Archive | Clippings & Commentary

The opposite of radical individualism is not radical fascism

Jonathan Green over at ABC’s The Drum, on common humanity:

OK, but is a shout of “individualism!” the end of it when so many of the deepest issue we confront are shared? Must everything devolve into doctrine? If we all agree we hate poverty, do we have to fight forever on the precise nature of the solution? And at what point does the fight become an end in itself? Might not various unquestionably good ends justify any amount of compromise toward the means?

This is a serious problem – it’s not just one person’s view and one argument over Twitter, it’s a sign of an old disagreement which happens to greater or lesser extent, in many contexts, with many different formulations all the time. The consequences Jonathan mentions aren’t hypothetical argumentative fictions, they’re real.

Misguided responses

Heraldo Munoz, from Al Jazeera’s opinion pages:

More worrying still: Some 20 million young Latin Americans aged 15 to 18 neither work nor study. That’s nearly one in every five, 54 per cent of them female and 46 per cent male. Many young people are exposed to tremendous risk and violence. The region comprises less than 9 per cent of the world’s population but accounts for 27 per cent of its homicides, the UNDP has found. As a result, public perceptions of the young are distorted. Those from low-income communities in particular are seen as potentially violent, morally weak and frequent substance abusers.

There are so many things awry with this – let me pick just one. Even if the young are ‘morally weak substance abusers’, how is scorn appropriate? Exactly how could anyone seriously think that improves anything?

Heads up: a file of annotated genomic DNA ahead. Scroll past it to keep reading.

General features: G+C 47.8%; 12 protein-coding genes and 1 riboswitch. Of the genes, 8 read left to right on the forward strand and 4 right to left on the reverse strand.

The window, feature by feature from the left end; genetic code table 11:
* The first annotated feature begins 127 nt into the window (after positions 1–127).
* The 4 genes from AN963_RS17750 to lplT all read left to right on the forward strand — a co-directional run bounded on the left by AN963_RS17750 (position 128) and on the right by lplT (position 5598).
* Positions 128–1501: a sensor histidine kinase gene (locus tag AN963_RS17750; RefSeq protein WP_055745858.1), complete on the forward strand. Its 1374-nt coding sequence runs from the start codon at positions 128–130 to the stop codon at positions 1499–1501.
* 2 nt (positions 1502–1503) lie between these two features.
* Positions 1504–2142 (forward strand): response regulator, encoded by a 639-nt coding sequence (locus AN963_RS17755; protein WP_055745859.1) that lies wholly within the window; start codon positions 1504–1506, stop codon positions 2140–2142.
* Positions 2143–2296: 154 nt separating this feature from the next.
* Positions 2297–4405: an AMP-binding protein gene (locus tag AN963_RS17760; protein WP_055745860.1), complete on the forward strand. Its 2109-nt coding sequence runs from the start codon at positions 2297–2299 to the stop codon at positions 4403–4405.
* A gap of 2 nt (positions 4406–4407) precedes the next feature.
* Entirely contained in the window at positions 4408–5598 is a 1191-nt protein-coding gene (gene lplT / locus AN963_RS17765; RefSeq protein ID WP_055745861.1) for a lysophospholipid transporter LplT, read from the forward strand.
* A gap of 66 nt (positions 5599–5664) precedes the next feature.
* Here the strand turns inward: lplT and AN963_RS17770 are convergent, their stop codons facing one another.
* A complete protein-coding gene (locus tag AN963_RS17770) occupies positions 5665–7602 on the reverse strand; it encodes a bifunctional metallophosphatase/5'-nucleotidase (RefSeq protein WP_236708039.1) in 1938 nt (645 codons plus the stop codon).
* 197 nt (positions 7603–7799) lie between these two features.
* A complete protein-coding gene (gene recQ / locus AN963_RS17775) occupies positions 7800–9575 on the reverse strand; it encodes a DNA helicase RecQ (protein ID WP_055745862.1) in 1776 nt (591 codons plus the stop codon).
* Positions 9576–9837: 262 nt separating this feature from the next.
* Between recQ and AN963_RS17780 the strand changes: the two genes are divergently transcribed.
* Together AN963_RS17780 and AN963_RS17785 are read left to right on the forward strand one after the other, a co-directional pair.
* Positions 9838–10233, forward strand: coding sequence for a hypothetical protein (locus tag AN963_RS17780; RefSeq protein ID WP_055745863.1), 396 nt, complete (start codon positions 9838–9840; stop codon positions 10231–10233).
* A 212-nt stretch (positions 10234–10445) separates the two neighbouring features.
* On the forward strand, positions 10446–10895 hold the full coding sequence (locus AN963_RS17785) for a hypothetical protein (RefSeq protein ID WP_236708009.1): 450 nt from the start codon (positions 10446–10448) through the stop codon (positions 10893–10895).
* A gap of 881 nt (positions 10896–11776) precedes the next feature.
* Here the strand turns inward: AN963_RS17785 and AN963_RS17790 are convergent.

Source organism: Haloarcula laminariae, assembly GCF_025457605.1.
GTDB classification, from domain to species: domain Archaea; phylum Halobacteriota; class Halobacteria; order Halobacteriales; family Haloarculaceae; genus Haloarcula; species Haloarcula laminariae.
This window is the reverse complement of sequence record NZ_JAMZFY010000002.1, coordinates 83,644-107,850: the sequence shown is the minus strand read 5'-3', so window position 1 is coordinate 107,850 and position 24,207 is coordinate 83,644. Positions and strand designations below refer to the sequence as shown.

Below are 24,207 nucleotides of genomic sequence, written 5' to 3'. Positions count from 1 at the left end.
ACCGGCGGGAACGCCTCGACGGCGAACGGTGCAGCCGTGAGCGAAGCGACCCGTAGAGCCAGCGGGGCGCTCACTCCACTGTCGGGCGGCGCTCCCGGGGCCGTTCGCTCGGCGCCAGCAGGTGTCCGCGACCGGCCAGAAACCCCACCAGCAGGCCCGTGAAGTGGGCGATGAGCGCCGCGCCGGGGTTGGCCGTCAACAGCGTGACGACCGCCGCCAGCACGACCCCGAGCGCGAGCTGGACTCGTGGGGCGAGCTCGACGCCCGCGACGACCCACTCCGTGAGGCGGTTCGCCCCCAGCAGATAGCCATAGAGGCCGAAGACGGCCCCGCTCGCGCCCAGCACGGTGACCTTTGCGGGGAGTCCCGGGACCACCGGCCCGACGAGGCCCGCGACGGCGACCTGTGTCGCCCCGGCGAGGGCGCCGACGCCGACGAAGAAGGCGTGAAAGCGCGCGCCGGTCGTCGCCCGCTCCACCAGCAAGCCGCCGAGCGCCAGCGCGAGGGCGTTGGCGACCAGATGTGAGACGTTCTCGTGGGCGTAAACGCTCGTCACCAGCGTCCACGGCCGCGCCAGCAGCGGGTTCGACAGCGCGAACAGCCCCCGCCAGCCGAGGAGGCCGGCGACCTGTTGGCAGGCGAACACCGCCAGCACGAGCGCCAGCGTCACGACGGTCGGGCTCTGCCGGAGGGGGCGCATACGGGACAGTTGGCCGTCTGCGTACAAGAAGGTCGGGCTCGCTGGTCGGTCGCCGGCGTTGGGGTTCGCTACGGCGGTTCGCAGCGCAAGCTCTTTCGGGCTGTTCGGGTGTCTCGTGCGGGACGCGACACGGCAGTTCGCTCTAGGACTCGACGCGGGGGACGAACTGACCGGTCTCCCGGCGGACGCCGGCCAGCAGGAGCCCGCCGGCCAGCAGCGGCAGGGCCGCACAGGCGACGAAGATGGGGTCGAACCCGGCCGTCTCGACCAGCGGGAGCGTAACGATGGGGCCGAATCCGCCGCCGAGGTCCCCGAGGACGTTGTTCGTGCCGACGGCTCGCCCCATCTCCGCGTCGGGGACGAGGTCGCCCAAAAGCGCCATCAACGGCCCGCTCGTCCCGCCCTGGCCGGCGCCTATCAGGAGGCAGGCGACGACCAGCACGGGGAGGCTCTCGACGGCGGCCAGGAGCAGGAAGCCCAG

A window into the house of cards

Jonathan Haidt over at the New York Time’s The Stone:

“I’m saying that reason is far less powerful than intuition, so if you’re arguing (or deliberating) with a partner who lives on the other side of the political spectrum from you, and you approach issues such as abortion, gay marriage or income inequality with powerfully different intuitive reactions, you are unlikely to effect any persuasion no matter how good your arguments and no matter how much time you give your opponent to reflect upon your logic.”

Which is to say that a clear conversation can’t just be about what’s admissible as ‘fact’, but how those facts are going to be understood.

Just seems like good advice actually

Jeff Bezos says, via Jason Fried over at 37signals:

He said people who were right a lot of the time were people who often changed their minds. He doesn’t think consistency of thought is a particularly positive trait. It’s perfectly healthy — encouraged, even — to have an idea tomorrow that contradicted your idea today.

It’s never been clearly explained to me, even as an undergrad, why consistency at all costs was the minimum requirement for being taken seriously.